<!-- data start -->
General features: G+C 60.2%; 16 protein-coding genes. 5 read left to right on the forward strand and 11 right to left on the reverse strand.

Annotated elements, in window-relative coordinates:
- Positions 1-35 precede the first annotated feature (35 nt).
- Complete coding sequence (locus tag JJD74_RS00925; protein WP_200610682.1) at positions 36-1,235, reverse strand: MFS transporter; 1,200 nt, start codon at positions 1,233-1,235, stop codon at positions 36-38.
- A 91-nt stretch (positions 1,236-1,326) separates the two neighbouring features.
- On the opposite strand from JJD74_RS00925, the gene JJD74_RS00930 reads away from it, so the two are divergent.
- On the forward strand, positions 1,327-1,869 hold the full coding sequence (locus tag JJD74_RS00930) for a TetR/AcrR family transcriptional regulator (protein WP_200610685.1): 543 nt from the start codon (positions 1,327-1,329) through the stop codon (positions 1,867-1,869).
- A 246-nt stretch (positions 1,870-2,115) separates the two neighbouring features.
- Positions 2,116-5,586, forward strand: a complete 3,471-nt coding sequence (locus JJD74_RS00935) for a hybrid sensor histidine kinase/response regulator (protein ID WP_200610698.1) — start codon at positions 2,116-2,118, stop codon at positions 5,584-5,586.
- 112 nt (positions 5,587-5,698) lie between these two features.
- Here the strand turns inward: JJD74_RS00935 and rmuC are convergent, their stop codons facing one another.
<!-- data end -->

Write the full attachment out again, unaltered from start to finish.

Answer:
General features: G+C 60.2%; 16 protein-coding genes. 5 read left to right on the forward strand and 11 right to left on the reverse strand.

Annotated elements, in window-relative coordinates:
- Positions 1-35 precede the first annotated feature (35 nt).
- Complete coding sequence (locus tag JJD74_RS00925; protein WP_200610682.1) at positions 36-1,235, reverse strand: MFS transporter; 1,200 nt, start codon at positions 1,233-1,235, stop codon at positions 36-38.
- A 91-nt stretch (positions 1,236-1,326) separates the two neighbouring features.
- On the opposite strand from JJD74_RS00925, the gene JJD74_RS00930 reads away from it, so the two are divergent.
- On the forward strand, positions 1,327-1,869 hold the full coding sequence (locus tag JJD74_RS00930) for a TetR/AcrR family transcriptional regulator (protein WP_200610685.1): 543 nt from the start codon (positions 1,327-1,329) through the stop codon (positions 1,867-1,869).
- A 246-nt stretch (positions 1,870-2,115) separates the two neighbouring features.
- Positions 2,116-5,586, forward strand: a complete 3,471-nt coding sequence (locus JJD74_RS00935) for a hybrid sensor histidine kinase/response regulator (protein ID WP_200610698.1) — start codon at positions 2,116-2,118, stop codon at positions 5,584-5,586.
- 112 nt (positions 5,587-5,698) lie between these two features.
- Here the strand turns inward: JJD74_RS00935 and rmuC are convergent, their stop codons facing one another.